I have just received Anna Mitchell’s story from Mind Australia. As a young woman who has lived with mental ill health and is now an ‘Ambassador of Hope’ Anna has begun speaking about her experiences, with the goal of early recognition/intervention in the lives of other young members of our community.
Mind supports recovery from mental illness and helps break the cycle of homelessness.
Mind’s role is to encourage individual solutions that help people take control of their lives, foster self-belief and connect people with the community. It does this through a holistic approach that helps people to:
* Set goals and achieve them
* Manage their mental and physical health
* Develop a clearer sense of personal identity
* Develop trusting and supportive relationships
* Get back to work, school or tertiary studies
* Develop skills to live independently in the community
FULL STEAM AHEAD TO DESTRUCTION THEN..ON TO LIFE’S AMAZING ADVENTURE
Without Mind’s residential program, Denham House, and the outreach support of Sandridge, I most likely wouldn’t be around today.
Let me rewind. I grew up in upper middle-class Hawthorn. I went to private schools, had tennis and swimming lessons, watched Foxtel and did homework on my laptop. I was lucky in many ways, but behind the scenes I was a broken mirror, ready to shatter.
Most of my life basically revolved around my middle sister. She unfortunately has autism, epilepsy and an intellectual disability.
At 19 she has the intellectual capacity of a child.
So while most teenagers acted out; I, on the other hand, acted in. My world was in constant chaos and the result was mental illness, in fact several.
As time ticked on I spiralled down. I had lost what felt like the only ally I had in this fight for my life, that instinctual need to survive, and once it’s lost it’s difficult to recover. My family tried their best to help, but there are some problems parental love can’t fix. So I was then chewed up and subsequently spat out by the public and private mental health systems, until I entered Mind. I moved into Denham House in 2006. It was literally a 10-minute walk from my parents’ house. I had been diagnosed with several mental illnesses and stomach/food issues. I wasn’t their usual psychotic.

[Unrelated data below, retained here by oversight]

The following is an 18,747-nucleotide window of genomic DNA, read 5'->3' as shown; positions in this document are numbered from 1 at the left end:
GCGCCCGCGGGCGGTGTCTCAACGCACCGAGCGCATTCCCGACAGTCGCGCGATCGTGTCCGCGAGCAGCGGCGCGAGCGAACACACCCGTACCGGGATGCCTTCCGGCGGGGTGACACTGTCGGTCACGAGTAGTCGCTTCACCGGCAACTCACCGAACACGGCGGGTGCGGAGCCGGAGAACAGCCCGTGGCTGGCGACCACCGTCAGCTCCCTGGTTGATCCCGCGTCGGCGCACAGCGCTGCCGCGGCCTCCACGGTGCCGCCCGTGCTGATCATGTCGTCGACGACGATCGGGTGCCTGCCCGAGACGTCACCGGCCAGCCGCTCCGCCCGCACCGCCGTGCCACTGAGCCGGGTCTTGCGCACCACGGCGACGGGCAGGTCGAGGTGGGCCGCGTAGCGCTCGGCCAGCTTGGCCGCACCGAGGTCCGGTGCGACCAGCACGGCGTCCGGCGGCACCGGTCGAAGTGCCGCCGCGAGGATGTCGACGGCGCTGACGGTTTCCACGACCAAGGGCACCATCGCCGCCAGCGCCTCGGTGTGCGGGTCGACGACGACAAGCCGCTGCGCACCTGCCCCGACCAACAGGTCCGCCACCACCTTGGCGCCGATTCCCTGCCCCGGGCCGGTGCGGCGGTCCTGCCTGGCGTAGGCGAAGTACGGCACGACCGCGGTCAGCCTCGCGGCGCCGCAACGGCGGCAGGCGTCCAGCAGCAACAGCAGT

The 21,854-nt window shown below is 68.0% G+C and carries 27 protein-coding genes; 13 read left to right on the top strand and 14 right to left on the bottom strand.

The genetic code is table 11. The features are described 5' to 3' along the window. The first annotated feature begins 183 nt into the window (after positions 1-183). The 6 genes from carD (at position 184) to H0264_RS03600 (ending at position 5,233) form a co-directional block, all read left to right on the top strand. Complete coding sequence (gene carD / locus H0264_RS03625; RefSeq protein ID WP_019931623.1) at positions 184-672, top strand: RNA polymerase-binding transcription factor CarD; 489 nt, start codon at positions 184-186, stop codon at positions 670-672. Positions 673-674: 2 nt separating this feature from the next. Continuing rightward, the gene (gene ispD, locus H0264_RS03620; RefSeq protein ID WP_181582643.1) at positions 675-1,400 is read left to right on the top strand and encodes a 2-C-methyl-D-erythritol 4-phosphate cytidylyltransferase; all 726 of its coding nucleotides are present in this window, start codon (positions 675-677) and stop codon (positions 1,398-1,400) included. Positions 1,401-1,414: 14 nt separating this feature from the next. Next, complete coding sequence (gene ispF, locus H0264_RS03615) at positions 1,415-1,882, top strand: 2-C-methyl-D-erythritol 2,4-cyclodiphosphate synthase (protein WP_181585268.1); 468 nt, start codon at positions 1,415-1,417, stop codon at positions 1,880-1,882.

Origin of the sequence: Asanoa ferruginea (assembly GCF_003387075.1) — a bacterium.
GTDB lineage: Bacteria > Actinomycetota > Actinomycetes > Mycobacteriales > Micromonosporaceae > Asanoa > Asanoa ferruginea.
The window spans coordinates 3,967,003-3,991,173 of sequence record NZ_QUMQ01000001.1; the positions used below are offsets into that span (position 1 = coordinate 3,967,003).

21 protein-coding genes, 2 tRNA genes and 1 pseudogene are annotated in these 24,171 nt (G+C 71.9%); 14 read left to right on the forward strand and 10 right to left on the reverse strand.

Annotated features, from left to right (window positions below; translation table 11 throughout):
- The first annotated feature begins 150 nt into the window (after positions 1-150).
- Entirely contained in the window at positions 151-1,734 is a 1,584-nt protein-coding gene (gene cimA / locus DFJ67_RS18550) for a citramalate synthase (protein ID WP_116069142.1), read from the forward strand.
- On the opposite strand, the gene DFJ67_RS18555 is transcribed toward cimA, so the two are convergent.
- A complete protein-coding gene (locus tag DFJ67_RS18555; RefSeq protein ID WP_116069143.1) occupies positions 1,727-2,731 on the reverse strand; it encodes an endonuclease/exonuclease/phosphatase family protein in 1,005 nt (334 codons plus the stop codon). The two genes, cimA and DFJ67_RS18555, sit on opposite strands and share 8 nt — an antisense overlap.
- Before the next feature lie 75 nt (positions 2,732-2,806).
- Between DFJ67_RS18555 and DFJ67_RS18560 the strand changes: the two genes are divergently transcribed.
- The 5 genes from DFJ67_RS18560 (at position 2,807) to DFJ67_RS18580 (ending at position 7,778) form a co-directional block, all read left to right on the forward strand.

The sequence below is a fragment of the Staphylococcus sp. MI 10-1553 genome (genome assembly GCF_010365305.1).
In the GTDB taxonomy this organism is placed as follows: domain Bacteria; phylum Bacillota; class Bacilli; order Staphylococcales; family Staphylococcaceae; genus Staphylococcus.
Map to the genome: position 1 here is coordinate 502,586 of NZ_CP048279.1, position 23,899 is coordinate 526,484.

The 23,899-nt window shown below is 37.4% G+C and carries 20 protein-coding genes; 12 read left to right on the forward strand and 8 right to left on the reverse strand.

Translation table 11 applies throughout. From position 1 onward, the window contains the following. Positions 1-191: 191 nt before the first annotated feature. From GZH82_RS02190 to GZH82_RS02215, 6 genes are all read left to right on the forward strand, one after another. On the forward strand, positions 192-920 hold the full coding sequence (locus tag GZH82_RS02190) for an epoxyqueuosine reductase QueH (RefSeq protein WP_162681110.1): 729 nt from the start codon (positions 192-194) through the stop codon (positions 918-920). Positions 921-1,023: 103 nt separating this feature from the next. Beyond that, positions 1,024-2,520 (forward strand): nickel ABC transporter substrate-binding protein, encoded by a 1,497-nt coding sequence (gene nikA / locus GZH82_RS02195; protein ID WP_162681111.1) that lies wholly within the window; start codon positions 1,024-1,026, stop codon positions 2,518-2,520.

I was going full steam ahead on my self-destruction mission and waiting for Denham House staff, like everyone else in my life, to give up on me. Enter my second key worker, Stuart, who caught me every time I fell.
Stuart supported me in every decision, trusted me with my life and held the hope for me when I wasn’t strong enough to carry it. Suddenly, in my never-ending darkness, there appeared stars, but it must be said that it is truly only darkest just before the day dawns.
Don’t get me wrong: I never got to see the light or go down as far as humanly possible. Nor did I have some spellbinding epiphany – God, that would have been so much easier. No, I was unfortunately lucky enough to survive the hard and somewhat painful way: small changes and miniscule victories.
It took three years but I finished VCE and took my first four-day holiday to Sydney with friends. Even more importantly, I haven’t hurt myself in more than two years and I haven’t attempted to take my own life in more than 20 months.
I moved out of Denham House after 2 1/2 years and am living in my own flat in Richmond and see a Mind outreach worker weekly.
I am 21, I am alive, exceeding expectations and living. Now I am experiencing the amazing adventure that is my life while noticing, with a little too much insight, the depth of the shadows all around us.
I do still see those shadows. I often feel like I’m still standing in them, but I’m not permanently stuck in them any more. Without a shadow of a doubt that is the greatest gift Mind could have ever given me – a future.
Mind operates in Victoria, ring 03 9455 7900 and
South Australia, ring 08 8368 7800.
Let’s do something about mental illness NOT being a life sentence